Carbon Neutral Paris

June 8, 2023

Net Zero Paris from Caroline Lord on Vimeo.


A short video I made about Paris becoming carbon neutral by 2050.


Trampled By Turtles

August 14, 2021

I sit down next to a woman on the plane. She’s on the phone, and I hear distress in her voice. She’s telling someone that she’s hurrying to Alaska. She’d thrown clothes in a bag and gotten a ticket that morning. She ends the call, stows her phone in her purse while I stay quiet and keep reading a novel for an upcoming course.

Toward the end of the flight, we begin chatting. She tells me her son-in-law has been stranded in a remote part of Alaska, and he can’t safely get a flight to his wife (the woman’s daughter) who has been alone with their toddler with no support system for two weeks.


Taking Off the Hood

May 22, 2020

December. You meet with the plastic surgeon in Charleston. He seems amiable and knowledgeable. You ask if you can have the surgery but keep your hooded eyelids.

He says he can be conservative. Not take out too much. But when he shows you his before and after photos, you don’t see one person with hooded eyelids.

The Doctor says, “You might as well do under the eye as well. Otherwise, it will look aged once you do the uppers.”

He has a point you think, looking at your under-eye puffiness and wrinkles magnified on the computer screen on his desk.


Road Trippin’ Movies

April 10, 2020

It’s April, 2020. Lots of us are at home to protect ourselves and others from Covid-19, but we’re probably itching to go an adventure, like say, India to sip chai tea or Big Sur in a convertible. We’ll for sure be roaming again, but for now, while we hang out in our sweats, here are a few road trip movies to keep our traveling dreams satisfied.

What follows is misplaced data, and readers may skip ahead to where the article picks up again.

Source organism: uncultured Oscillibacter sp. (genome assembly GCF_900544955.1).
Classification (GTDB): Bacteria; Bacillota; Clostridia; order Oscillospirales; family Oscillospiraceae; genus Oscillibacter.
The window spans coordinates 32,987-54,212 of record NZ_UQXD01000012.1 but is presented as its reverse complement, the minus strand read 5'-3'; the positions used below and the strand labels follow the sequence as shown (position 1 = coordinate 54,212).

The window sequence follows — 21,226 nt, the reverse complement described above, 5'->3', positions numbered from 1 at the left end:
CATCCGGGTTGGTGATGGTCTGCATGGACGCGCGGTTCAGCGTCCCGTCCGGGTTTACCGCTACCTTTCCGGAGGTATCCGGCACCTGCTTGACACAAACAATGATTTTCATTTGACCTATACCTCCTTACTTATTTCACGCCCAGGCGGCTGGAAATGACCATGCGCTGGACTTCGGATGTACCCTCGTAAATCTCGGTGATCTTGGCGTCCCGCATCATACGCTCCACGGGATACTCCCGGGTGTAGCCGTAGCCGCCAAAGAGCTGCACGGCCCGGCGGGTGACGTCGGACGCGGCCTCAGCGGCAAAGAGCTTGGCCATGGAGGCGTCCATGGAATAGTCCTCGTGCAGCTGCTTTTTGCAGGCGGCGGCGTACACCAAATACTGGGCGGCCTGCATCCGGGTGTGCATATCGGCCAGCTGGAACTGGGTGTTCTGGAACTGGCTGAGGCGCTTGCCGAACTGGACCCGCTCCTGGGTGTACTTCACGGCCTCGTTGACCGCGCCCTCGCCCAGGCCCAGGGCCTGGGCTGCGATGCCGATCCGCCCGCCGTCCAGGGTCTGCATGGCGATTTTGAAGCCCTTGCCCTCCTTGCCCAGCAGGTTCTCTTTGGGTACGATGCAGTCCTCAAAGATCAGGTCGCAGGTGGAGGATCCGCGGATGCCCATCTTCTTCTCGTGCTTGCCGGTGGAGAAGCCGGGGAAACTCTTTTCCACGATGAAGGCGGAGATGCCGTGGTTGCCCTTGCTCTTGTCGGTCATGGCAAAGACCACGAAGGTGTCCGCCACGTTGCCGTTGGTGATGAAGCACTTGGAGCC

Five Easy Pieces. 98 minutes. Jack Nicholson plays the leading role. He’s an oil rigger (and former piano prodigy) who takes a trip back to his childhood home with his girlfriend to see his dying father.



February 10, 2020

A week ago, I was staying at our family beach house, and I found lots of old magazines from around 2010 and 2011—House Beautiful, Bon Appetit, Porter… (thank you to the cousin with great taste!) While flipping through the pages, I decided to make a vision board.

I’d once created a mood board at a workshop at the Gibbes Museum in Charleston. But recently, I’d read about vision boards. They’re basically the same thing as a mood board, but switching the word “mood” to “vision” changes everything. A mood is just a mood. It changes hourly.



January 18, 2020

I took this photo at MoMA. I liked the art in the background but I was more focused on the women and their clothing. I feel like I dress similarly to the woman on the far left. I wear black and navy blue to which I’ll sometimes add a pop of color. But I’d like to be more like the other two, because I admire women who dare to dress in their own signature style.